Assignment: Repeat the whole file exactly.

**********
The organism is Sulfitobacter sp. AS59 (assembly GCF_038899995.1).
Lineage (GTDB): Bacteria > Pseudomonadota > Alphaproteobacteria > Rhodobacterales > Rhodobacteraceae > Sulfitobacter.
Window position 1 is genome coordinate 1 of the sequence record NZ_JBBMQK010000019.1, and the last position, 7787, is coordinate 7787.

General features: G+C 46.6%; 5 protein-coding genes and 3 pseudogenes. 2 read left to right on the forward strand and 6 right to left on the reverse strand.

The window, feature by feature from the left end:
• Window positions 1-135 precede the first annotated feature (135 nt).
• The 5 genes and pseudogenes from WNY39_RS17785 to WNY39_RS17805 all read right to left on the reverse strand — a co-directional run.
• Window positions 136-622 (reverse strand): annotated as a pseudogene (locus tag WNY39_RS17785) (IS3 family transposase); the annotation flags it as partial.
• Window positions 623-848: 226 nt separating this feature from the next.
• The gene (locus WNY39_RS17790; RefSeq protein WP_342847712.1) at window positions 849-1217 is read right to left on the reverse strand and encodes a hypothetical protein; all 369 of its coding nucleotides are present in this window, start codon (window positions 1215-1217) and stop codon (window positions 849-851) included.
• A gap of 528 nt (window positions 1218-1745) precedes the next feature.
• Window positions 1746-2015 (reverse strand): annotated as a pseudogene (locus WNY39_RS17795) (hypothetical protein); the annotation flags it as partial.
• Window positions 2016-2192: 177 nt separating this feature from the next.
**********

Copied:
The organism is Sulfitobacter sp. AS59 (assembly GCF_038899995.1).
Lineage (GTDB): Bacteria > Pseudomonadota > Alphaproteobacteria > Rhodobacterales > Rhodobacteraceae > Sulfitobacter.
Window position 1 is genome coordinate 1 of the sequence record NZ_JBBMQK010000019.1, and the last position, 7787, is coordinate 7787.

General features: G+C 46.6%; 5 protein-coding genes and 3 pseudogenes. 2 read left to right on the forward strand and 6 right to left on the reverse strand.

The window, feature by feature from the left end:
• Window positions 1-135 precede the first annotated feature (135 nt).
• The 5 genes and pseudogenes from WNY39_RS17785 to WNY39_RS17805 all read right to left on the reverse strand — a co-directional run.
• Window positions 136-622 (reverse strand): annotated as a pseudogene (locus tag WNY39_RS17785) (IS3 family transposase); the annotation flags it as partial.
• Window positions 623-848: 226 nt separating this feature from the next.
• The gene (locus WNY39_RS17790; RefSeq protein WP_342847712.1) at window positions 849-1217 is read right to left on the reverse strand and encodes a hypothetical protein; all 369 of its coding nucleotides are present in this window, start codon (window positions 1215-1217) and stop codon (window positions 849-851) included.
• A gap of 528 nt (window positions 1218-1745) precedes the next feature.
• Window positions 1746-2015 (reverse strand): annotated as a pseudogene (locus WNY39_RS17795) (hypothetical protein); the annotation flags it as partial.
• Window positions 2016-2192: 177 nt separating this feature from the next.